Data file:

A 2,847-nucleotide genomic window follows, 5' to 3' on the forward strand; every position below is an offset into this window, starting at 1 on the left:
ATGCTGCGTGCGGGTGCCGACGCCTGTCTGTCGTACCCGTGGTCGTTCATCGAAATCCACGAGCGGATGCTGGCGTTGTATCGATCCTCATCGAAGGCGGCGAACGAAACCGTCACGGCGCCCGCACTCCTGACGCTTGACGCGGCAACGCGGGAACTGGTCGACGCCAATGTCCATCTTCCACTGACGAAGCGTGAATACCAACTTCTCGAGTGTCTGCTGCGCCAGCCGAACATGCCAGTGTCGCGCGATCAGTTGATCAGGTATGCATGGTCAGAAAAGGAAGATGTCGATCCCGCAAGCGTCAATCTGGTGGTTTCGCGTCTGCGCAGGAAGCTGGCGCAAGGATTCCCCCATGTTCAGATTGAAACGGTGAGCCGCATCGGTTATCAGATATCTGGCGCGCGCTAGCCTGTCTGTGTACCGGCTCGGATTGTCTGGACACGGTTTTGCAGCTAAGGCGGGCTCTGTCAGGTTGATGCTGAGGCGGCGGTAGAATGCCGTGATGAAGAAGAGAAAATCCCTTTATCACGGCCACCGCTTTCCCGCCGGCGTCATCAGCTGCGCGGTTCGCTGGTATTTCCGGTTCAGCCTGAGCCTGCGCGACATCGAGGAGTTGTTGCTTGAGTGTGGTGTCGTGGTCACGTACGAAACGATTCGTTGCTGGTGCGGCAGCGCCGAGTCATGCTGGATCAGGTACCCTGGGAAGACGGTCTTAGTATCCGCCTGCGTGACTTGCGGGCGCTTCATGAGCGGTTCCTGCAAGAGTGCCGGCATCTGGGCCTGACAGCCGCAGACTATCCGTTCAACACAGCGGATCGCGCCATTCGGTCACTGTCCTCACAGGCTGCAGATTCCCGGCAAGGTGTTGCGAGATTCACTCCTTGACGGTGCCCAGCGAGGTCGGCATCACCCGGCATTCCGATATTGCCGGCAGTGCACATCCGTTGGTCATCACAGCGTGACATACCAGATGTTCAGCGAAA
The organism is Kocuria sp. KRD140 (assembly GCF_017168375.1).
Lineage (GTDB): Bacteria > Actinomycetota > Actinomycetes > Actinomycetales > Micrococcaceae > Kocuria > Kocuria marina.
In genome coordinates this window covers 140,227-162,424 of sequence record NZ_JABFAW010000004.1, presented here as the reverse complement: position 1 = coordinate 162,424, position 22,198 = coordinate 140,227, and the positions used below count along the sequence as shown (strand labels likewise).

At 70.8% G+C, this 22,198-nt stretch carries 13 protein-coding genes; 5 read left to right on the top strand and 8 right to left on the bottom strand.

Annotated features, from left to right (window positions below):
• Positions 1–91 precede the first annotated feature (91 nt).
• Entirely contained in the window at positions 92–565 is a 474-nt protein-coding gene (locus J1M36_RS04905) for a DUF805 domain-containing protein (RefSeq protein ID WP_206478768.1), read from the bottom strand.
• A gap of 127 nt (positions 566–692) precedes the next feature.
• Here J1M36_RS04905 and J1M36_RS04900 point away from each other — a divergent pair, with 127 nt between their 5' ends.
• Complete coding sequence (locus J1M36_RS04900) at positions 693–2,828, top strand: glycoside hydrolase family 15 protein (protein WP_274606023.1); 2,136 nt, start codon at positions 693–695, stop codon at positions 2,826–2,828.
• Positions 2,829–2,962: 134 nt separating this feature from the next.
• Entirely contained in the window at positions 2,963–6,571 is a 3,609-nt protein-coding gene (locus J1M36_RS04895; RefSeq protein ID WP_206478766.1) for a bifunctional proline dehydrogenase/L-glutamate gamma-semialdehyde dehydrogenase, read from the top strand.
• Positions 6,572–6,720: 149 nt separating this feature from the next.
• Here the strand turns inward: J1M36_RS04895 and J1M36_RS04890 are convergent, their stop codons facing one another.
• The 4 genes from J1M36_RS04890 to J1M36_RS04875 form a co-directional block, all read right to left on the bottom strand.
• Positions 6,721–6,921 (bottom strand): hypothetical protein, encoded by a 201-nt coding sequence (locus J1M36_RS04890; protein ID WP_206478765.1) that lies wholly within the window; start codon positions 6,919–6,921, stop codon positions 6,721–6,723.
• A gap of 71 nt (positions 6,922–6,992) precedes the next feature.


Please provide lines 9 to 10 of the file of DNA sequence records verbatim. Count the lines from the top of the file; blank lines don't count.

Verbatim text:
• Entirely contained in the window at positions 92–565 is a 474-nt protein-coding gene (locus J1M36_RS04905) for a DUF805 domain-containing protein (RefSeq protein ID WP_206478768.1), read from the bottom strand.
• A gap of 127 nt (positions 566–692) precedes the next feature.